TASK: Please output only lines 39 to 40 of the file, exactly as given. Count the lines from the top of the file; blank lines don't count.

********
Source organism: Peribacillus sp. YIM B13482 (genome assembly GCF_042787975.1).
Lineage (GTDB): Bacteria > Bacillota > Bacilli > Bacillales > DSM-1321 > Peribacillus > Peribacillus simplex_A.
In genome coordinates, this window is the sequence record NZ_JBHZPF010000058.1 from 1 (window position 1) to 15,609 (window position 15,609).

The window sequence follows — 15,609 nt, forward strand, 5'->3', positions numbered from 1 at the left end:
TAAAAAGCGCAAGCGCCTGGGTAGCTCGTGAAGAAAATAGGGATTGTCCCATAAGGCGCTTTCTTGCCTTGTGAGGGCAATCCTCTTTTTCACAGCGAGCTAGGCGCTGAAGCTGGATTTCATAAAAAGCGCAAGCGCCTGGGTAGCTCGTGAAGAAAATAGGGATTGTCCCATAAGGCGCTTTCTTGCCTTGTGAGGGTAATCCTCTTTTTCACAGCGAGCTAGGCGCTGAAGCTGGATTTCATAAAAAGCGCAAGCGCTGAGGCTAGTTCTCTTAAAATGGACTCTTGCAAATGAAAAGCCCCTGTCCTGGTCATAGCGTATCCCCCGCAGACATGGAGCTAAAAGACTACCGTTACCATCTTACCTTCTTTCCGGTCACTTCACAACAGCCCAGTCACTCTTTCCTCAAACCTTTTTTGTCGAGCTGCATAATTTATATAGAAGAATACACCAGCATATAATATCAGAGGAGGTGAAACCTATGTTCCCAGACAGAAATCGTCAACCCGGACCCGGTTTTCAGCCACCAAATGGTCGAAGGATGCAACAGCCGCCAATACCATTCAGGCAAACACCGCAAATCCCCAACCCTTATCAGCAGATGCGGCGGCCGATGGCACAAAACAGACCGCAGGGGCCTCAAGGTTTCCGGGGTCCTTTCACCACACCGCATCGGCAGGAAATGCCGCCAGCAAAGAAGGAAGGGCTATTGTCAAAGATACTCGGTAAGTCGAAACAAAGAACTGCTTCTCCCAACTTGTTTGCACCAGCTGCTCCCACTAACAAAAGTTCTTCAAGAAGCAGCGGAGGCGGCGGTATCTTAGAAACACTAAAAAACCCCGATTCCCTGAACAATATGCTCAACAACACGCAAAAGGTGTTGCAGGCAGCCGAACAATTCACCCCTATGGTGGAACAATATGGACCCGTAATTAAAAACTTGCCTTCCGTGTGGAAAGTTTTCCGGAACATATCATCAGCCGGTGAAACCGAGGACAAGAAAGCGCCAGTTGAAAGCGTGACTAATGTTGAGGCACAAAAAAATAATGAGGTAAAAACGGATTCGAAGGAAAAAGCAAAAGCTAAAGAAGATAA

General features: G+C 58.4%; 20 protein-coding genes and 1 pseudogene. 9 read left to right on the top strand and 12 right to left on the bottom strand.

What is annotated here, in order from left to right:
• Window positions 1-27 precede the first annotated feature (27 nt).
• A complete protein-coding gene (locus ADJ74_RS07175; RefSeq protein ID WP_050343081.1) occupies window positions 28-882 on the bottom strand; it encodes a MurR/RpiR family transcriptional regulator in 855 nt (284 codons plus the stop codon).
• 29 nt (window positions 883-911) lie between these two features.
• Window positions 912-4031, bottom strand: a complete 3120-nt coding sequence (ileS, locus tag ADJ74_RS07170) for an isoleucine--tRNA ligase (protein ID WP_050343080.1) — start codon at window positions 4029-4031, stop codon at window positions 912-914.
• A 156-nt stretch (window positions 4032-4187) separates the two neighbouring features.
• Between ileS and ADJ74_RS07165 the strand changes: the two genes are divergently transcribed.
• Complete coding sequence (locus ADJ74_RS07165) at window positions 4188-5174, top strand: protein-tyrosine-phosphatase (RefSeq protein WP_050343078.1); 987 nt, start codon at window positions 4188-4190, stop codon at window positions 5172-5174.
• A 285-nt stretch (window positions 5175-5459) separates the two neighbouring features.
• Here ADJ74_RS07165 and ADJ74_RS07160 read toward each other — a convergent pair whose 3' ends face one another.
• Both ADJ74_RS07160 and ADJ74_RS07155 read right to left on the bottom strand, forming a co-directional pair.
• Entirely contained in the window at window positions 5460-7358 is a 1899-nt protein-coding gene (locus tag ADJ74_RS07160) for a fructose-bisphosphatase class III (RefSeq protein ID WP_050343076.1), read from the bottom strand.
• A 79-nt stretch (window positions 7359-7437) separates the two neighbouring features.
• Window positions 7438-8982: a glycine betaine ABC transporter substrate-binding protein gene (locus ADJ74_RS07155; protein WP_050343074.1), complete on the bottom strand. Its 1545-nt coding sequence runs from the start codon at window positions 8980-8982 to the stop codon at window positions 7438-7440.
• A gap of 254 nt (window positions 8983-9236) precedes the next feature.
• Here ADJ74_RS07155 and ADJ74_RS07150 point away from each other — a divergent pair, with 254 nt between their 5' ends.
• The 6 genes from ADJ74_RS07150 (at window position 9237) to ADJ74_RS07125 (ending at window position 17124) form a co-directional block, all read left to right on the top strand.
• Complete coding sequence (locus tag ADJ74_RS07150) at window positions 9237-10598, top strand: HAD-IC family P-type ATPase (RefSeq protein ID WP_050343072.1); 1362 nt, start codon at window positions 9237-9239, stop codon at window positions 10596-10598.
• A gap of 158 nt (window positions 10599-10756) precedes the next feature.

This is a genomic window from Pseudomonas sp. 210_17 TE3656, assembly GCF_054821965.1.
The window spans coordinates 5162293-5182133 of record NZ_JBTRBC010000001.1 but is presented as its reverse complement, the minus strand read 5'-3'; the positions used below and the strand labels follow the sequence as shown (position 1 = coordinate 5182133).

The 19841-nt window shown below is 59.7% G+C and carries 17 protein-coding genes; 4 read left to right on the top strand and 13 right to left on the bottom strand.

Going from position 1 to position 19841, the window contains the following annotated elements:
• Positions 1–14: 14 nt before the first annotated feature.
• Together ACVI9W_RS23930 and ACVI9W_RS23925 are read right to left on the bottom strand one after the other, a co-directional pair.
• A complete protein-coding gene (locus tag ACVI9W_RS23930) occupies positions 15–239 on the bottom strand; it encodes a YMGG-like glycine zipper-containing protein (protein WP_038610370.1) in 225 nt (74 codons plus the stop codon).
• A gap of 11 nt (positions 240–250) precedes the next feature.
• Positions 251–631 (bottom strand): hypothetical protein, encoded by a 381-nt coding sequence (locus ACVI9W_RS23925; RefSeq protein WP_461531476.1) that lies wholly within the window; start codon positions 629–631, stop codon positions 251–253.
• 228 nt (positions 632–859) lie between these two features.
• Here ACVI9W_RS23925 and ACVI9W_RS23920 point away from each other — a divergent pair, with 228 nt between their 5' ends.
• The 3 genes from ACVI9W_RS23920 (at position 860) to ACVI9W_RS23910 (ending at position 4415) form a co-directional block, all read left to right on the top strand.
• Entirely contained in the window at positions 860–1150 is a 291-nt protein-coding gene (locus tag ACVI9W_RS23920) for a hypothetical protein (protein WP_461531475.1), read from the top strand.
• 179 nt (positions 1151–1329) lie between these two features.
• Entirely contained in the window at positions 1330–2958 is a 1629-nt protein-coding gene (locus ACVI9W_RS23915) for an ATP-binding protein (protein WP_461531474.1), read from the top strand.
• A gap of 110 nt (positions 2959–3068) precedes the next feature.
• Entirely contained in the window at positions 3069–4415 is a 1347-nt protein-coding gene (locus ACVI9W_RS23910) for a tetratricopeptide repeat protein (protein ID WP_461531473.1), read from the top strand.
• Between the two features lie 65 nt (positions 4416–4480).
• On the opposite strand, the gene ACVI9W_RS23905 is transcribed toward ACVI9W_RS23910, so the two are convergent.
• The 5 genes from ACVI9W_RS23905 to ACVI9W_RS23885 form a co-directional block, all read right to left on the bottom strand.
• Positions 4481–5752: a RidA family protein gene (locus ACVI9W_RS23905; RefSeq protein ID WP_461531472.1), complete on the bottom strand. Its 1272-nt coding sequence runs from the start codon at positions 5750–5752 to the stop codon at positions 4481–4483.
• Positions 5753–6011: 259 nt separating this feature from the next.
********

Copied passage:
• 179 nt (positions 1151–1329) lie between these two features.
• Entirely contained in the window at positions 1330–2958 is a 1629-nt protein-coding gene (locus ACVI9W_RS23915) for an ATP-binding protein (protein WP_461531474.1), read from the top strand.